Severe Weather Safety & Awareness

2018 Severe Weather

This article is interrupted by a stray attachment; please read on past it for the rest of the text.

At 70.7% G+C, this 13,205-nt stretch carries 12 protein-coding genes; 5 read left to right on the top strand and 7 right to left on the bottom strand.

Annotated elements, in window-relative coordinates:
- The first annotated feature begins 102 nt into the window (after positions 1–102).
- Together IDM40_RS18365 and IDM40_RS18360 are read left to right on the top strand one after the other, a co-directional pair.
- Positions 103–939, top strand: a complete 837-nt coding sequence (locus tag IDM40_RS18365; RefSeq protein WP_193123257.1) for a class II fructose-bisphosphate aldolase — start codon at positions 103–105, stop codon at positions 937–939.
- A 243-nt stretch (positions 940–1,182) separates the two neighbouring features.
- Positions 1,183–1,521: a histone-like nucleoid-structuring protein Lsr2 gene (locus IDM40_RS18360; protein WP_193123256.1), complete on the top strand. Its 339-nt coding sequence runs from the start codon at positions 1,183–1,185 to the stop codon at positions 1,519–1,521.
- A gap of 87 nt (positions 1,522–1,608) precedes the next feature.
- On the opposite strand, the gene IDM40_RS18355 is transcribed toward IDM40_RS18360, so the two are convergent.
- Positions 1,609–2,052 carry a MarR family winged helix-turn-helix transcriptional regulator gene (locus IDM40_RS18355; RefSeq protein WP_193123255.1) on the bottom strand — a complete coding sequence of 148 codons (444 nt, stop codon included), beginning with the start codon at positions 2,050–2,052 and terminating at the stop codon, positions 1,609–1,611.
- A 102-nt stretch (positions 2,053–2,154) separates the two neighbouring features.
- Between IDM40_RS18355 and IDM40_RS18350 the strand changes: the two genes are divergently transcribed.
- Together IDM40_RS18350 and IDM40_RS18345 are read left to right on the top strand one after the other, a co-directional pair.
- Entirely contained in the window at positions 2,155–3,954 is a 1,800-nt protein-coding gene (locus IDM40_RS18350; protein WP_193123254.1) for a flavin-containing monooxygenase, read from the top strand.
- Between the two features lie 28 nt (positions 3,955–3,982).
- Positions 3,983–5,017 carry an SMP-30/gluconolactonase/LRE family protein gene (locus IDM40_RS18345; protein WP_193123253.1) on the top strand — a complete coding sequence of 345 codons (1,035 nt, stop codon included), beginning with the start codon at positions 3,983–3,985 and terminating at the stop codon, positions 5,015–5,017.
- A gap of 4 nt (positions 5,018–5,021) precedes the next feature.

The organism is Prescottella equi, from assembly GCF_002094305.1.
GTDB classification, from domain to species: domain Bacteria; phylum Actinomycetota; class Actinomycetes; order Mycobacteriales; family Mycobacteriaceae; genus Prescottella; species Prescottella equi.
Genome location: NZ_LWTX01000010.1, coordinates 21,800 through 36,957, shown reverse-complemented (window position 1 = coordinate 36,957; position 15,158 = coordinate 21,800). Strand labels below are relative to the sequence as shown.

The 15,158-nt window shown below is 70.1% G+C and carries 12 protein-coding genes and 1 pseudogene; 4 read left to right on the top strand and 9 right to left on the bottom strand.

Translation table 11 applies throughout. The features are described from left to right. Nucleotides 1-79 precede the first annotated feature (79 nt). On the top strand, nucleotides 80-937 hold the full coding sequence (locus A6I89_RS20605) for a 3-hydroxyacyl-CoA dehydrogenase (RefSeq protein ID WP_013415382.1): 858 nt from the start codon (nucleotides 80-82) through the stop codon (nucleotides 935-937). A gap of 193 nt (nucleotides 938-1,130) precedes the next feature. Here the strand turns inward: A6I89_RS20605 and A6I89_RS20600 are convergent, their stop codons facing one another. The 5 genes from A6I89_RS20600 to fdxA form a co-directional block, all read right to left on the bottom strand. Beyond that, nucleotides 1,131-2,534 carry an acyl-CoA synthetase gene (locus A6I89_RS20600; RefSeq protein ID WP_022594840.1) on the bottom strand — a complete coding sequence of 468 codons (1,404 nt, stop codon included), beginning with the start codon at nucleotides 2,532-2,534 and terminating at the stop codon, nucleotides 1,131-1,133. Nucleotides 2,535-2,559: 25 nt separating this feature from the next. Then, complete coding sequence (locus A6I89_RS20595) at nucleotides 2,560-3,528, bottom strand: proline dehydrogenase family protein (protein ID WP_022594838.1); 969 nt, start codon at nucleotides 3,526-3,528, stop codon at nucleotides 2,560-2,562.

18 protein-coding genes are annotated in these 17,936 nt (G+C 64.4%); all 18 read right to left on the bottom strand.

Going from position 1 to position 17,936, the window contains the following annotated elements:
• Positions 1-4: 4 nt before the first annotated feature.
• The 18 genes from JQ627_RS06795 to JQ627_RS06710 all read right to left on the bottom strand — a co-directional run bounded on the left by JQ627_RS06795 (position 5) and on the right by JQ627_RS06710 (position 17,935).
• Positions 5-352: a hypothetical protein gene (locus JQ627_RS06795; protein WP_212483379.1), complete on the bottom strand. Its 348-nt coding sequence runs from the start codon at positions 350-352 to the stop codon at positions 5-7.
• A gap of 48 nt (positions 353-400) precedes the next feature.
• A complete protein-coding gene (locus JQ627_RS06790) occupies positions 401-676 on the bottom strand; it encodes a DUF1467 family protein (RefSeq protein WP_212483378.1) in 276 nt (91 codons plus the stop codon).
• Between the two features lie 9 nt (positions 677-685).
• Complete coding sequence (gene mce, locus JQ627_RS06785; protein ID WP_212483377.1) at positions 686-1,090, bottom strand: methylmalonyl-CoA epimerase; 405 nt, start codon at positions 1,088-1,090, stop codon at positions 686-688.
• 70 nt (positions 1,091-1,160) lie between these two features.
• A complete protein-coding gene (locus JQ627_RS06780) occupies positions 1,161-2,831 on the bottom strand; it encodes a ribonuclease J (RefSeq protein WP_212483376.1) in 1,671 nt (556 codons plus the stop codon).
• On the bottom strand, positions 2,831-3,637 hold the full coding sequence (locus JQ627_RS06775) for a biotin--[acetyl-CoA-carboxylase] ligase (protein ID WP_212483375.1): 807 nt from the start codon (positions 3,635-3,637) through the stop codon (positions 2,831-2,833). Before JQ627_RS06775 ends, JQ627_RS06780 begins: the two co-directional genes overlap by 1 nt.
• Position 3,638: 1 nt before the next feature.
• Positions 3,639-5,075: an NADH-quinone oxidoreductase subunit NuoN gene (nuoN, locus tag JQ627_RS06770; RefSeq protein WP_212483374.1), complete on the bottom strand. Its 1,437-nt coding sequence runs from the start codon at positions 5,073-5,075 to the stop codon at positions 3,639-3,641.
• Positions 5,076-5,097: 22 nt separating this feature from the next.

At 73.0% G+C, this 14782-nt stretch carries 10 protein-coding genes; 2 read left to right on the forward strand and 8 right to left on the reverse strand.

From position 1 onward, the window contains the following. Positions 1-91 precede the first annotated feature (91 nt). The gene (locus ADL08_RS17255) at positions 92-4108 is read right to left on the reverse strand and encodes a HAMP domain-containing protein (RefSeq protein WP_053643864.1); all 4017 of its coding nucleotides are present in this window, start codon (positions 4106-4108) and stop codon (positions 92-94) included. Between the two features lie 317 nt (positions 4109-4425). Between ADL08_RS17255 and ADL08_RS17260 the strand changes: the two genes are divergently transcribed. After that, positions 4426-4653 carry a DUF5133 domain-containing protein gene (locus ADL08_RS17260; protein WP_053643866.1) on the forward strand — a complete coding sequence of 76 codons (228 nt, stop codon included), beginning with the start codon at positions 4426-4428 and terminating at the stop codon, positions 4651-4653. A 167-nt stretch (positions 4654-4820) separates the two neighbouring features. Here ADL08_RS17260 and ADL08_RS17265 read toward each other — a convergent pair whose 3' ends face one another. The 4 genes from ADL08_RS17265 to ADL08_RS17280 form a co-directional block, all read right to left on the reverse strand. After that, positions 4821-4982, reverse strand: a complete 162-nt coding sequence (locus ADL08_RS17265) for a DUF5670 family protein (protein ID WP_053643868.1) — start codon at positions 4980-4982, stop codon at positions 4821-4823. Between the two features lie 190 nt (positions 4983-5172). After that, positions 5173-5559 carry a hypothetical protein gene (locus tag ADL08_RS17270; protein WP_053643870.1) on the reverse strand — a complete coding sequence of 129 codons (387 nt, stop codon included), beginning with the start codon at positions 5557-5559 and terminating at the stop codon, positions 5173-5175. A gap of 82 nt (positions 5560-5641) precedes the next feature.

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5 Sunday, March 11, 2018 SEVERE WEATHER AWARENESS When Thunder Roars, Go Indoors! - Lightning kills over 50 people in the U.S. each year and inflicts life-long debilitating injuries on hundreds more. Go inside if you hear thunder, but keep away from corded telephones, electrical appliances, and plumbing. Lightning is the second greatest cause of storm-related deaths in the U.S., killing more than tornadoes or hurricanes. Lightning also inflicts life-long debilitating injuries on many more than it kills. NO PLACE OUTSIDE IS SAFE NEAR A THUNDERSTORM! Learn more at www.lightningsafety. noaa.gov. Lightning Statistics - According to statistics kept by the National Weather Service, the 30 year average for lightning fatalities across the country is 61. Lightning usually claims only one or two victims at a time, and because lightning does not cause mass destruction, such as from a tornado event or a hurricane, lightning generally receives much less attention than the more destructive storm-related events. Due to under reporting, it is estimated that, more realistically, about 100 - 120 deaths per year occur because of lightning. Documented lightning injuries in the United States average 300 per year; however undocumented lightning injuries are likely much higher In Missouri there have been 97 deaths attributed to lightning from 1959 - 2011, an average of 2 deaths per year. There were 3 fatalities in Missouri in 2011. Safe Vehicles - A safe vehicle is any fully enclosed metal-topped vehicle such as a hard-topped car, minivan, bus, truck, etc. While inside a safe vehicle, do not use electronic devices such as radio communications during a thunderstorm. If you drive into a thunderstorm, slow down and use extra caution. If possible, pull off the road into a safe area. Do not leave the vehicle during a thunderstorm. Unsafe vehicles include convertibles, golf carts, riding mowers, open cab construction equipment and boats without cabins. Bolts from the Blue - A lightning flash can travel horizontally many miles away from the thunderstorm and then strike the ground. These types of lightning flashes are called "Bolts from the Blue" because they seem to come out of a clear blue sky. While blue sky may exist overhead (or in part of the sky overhead) a thunderstorm is always located 5 to 10 miles (and sometimes even farther) away. Although these flashes are rare, they have caused fatalities. Outdoors, Camping, Floating, At the Lake - If you are at the lake, and you hear thunder, what should you do? Go to your car! Do NOT seek shelter under the picnic shelters or in a tent. These are not safe places. Wait 30 minutes until after the last rumble of thunder before going back to the lake. LIGHTING SAFETY

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